Making a material representation of our conversation gave it a performative element, I found, so perhaps made us all be more focussed in what we were about to say, rather than really listening to what people said. I also found my attention split between what we were saying and how we used the string to build a form. I wanted to make modifications to it – when we went off topic – to wrap it up an arm or around another object (water bottle) and to extend it in dimensionality rather than a mostly linear fashion which a line suggests as its most basic form.
I was also thinking about silence and how important listening is in conversation. Pauline Oliveros, composer, sound artist, musician and educator developed a whole ethos that grew out of her practice “Deep Listening”.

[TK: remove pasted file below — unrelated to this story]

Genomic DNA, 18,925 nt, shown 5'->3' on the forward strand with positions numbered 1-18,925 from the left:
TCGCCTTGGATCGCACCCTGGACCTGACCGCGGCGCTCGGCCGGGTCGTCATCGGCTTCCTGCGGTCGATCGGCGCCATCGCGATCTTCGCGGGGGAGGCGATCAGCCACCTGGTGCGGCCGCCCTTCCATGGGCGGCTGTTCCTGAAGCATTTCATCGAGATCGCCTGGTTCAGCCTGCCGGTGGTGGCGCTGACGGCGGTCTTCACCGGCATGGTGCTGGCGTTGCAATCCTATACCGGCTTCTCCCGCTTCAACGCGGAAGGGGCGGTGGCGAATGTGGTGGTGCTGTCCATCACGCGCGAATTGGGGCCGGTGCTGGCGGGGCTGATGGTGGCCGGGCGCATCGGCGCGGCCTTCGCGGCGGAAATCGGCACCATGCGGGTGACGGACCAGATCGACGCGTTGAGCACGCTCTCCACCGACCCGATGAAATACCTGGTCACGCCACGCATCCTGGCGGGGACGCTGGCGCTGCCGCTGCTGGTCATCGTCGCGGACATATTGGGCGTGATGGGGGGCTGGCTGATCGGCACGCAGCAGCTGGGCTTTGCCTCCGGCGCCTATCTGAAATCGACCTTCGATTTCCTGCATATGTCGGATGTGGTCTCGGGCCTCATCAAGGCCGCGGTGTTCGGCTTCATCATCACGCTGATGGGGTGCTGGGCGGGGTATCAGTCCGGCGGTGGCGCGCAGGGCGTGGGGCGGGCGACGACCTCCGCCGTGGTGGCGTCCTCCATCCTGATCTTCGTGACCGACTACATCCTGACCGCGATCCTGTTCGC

There wasn’t really a way in that quick exercise to incorporate listening – though we could have, in retrospect – we would have made a more skeletal structure. The activity was focussed on speaking enough sentences to make the structure.
It might have been a quick exercise in interactive learning and freeing up conversation but it did spark thought.
“People’s experiences are all different, and you don’t know what the person experienced. They know, but you don’t, so I think it’s important to listen carefully to what a person has to say. And not to force them into any direction at all but simply to model what you’ve experienced, model it and also be what I call a Listening Presence. If you’re really listening, then some of the barriers can dissolve or change.” Pauline Oliveros,